National Handwriting Day is Jan. 23

By Allison Tate
Times-News correspondent 

   National Handwriting Day was established 40 years ago on Jan. 23, the birthday of John Hancock, the famous founding father with an equally famous signature, by the Writing Instrument Manufacturers Association (WIMA) to honor and show the importance of handwriting.
“Throughout history, written communication has played a central role in the dissemination of culture and concepts.” Said David Baker, executive director of WIMA. “The art of handwriting is one of the few ways individuals can uniquely express themselves.”
A person’s unique writing style can give a look into different aspects of their personality, according to handwriting expert Sheila Lowe, who has over 40 years of experience in handwriting analysis.
Handwriting can give information about social style, thinking style, one’s ego, energy and how the writer organizes their life, Lowe said.
To analyze a person’s handwriting, Lowe said the gestalt method is used, which observes factors like spaces between letters, words, lines and margins; font that the writer uses and different aspects of writing movement like pressure, speed and rhythm.
   To celebrate the anniversary of National Handwriting Day, Lowe was contracted by WIMA to analyze the handwriting of last year’s presidential candidates, Donald Trump and Hillary Clinton, and share her findings.
In her analysis of Trump’s handwriting, Lowe said that Trump’s use of a different style of writing in the body of writing compared his signature “suggests that what you see is not necessarily what you get.” Lowe added that Trump’s handwriting is reflective of someone wanting to be seen as “strong, bold” and “someone not to be messed with.”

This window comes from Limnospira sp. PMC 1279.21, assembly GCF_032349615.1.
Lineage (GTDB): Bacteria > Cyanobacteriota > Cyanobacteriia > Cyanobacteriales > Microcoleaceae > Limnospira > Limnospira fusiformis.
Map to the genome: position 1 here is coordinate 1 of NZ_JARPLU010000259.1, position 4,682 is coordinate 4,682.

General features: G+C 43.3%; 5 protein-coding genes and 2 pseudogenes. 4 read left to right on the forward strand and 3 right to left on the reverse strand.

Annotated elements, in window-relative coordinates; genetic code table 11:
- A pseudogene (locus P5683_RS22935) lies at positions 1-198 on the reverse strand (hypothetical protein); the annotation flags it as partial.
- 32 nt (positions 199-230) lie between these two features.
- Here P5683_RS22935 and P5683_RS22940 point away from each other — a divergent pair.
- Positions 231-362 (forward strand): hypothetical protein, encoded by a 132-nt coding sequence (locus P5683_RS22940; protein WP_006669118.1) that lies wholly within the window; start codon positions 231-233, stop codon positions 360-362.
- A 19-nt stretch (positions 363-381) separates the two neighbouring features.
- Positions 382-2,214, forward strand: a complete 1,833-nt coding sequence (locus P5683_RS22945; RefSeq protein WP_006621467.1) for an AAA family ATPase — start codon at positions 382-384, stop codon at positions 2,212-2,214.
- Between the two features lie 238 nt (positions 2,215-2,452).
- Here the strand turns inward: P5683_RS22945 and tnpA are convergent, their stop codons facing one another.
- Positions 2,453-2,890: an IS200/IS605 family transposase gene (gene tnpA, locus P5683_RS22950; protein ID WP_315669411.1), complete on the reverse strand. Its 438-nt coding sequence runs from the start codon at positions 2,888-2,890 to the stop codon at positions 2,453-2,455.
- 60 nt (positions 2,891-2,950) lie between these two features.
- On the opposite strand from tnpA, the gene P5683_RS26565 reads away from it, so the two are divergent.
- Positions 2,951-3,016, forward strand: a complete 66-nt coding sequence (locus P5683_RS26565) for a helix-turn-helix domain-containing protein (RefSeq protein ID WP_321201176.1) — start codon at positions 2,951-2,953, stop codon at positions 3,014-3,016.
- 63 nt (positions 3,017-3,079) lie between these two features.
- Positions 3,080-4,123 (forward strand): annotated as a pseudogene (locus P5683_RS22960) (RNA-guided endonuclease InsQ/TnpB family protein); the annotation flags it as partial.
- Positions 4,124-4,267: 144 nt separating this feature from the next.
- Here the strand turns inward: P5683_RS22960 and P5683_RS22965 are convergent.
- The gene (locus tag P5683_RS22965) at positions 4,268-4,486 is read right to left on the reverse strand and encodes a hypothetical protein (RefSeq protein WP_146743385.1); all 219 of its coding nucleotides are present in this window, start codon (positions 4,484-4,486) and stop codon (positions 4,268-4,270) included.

Lowe also said that other aspects of his handwriting including the square shape of his letters, font size and illegible signature identifies Trump as someone who lives in the present moment, likes to maintain control over situations and has trouble backing away from power struggles.
Lowe’s analysis of Clinton’s handwriting identified Clinton as someone who favors order and organization. Lowe added that her signature, which is similar to the style of writing used in the body of writing, is “a sign of someone who is unafraid to be seen as they really are.”
Other characteristics of Clinton’s handwriting — how she writes certain letters and good spacing — are signs of a fear of being judged by others, perfectionism and thought process that are “systematic, logical” and “methodical,” Lowe said.
John Hancock was known for his bold signature on the Declaration of Independence.
On Jan. 23, WIMA suggests writing a note, composing a letter, penning a poem, jotting in a journal or signing your name as a way to celebrate National Handwriting Day.

Allison Tate is a junior at the University of North Carolina at Chapel Hill and a Teens & 20s writer.


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